Issue #2, 1999

Price: $4.50


Table of Contents

Katharine Thayer, Five Misconceptions about Water Striders and Surface Tension
Gregory Hischak, Walking Dream (excerpt)
James Nolan, Horizon
Michael Magee, Elegy for Ariel
Madelle Quiring, Clown of Life
Abbe Lange, Expiation
Susumu Kamijo, Coca-Cola
Steve Babcock, About Last Night
Cathy Belben, Throw Dummy
Noel Franklin, theo
James Nolan, Hunt and Peck
Allison Anthony, How to Drink a Pint of Whiskey in an Hour or Less
Sarah Jack, Pink
Steve Babcock, Childproofing
Abbe Lange, Halloween, Three AM
Jaimie Berg, Watching the Cry
John Plott, The Beginning of Night
Ron Starr, The Furniture Never Moves
Julianne Adams, In Your Own Dream

Amy Bonomi, The Day after a Death
Anna Balint, Night Story
Nancy Bixler, After the Bullet Missed
Susan Hahn, Warning Arrow, 945 B.C.
Jim Dott, New Year's Eve Morning, 2 A.M.
Anna Mockler, Pledge Week
Ken Waldman, Owl Bank
David Thornbrugh, In the Supermarket
Nancy Dahlberg, The Mind of a Life
Emily Pitkin, Talking across the Lake
Sean Mac Falls, I Hear Echoes That Have No Voice
Julianne Adams, The Weight of Wanting
James Nolan, Monsoon
Polly Buckingham, Fish Pile
Joe LaBreck, Lantern Dig
David Thornbrugh, Tangible Evidence
James Nolan, The Virtue of Not Staying
John McFarland, A Girl and Her Dog
Michael Kroetch, The String People


Gregory Hischak

Walking Dream

I dreamed I was a bird. I dreamed I was a bird having a walking dream. The best kind of dream a bird can have—a walking dream. The solidity of the ground felt beneath frail hollow legs, feathered applause to every head-bobbing footfall across terra firma—that is the best dream. When a bird wakes from a walking dream it is just before dawn and he begins to sing—this twittering—I can't do it. I think you have to be a bird to truly do it right.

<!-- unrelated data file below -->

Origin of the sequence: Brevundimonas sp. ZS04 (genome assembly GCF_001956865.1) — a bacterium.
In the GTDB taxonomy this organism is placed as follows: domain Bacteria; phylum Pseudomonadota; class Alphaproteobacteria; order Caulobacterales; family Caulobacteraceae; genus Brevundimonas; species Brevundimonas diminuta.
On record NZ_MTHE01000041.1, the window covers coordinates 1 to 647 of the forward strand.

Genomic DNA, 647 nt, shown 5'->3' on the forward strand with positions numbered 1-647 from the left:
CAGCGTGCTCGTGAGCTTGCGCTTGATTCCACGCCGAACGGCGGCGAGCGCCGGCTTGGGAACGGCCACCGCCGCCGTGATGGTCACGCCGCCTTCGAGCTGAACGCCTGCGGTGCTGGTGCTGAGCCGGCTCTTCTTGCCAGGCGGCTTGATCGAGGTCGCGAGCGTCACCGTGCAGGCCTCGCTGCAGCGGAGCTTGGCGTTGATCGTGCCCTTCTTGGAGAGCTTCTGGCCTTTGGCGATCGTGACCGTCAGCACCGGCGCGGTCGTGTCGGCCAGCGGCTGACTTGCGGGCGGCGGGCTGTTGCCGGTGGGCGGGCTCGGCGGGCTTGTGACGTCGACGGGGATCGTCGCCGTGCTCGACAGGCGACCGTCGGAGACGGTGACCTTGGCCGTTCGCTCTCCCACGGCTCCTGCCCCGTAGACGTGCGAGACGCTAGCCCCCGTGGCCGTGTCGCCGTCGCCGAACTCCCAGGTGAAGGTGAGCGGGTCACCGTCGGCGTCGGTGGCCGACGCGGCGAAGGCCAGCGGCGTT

Like flying, walking is a controlled fall forward—each advancing limb a narrow averting of disaster. This is how you walk, this negotiation of gravity, velocity and weight. The slow rise of a hill felt deep in the chest, its descent felt in calves and knees. The earth, it feels good. Kick it like a pair of tires. Strong. Assuring. Well made.

This is what the dreams of birds are made of: The precariousness of flight traded in for a world of substance and weight. Where actions have reactions, where words spoken are heard. Where a stone kicked down a hillside reverberates in a clattering answer of stones, setting into motion still other stones—and I used to think that you had to be a bird to truly appreciate it.

I awoke from my dream of birds dreaming. In the still dark I observed the sheet clinging to your sleeping body in soft white folds of basin and range. Your body—a slowly heaving Terra Nova that begged exploration.

Fresh from my dream, I was Magellan, I was Vasco da Gama, I was crow strolling this new landscape. My head sideways, curious and bobbing to every step along the shoulders of an interstate. This strange bew world traversed as a bird strolls through a walking dream—a controlled fall forward. Sublime—I could become lost here. Tactile—I could perish here.

You murmured something quietly in your sleep and turned over, transforming the sheets into yet another strange new beckoning landform. Outside the window, birds fresh from their walking dreams commenced to chatter before light not yet broken.

This tweetering that says: We are all fresh from dreams here.

We are all awakened from the best dreams one could have: That what we walk on is firm and solid beneath us, that its vastness extends without end; that what we build upon is fact, enduring. Those are the best dreams, and I used to think that you had to be a bird to truly appreciate it.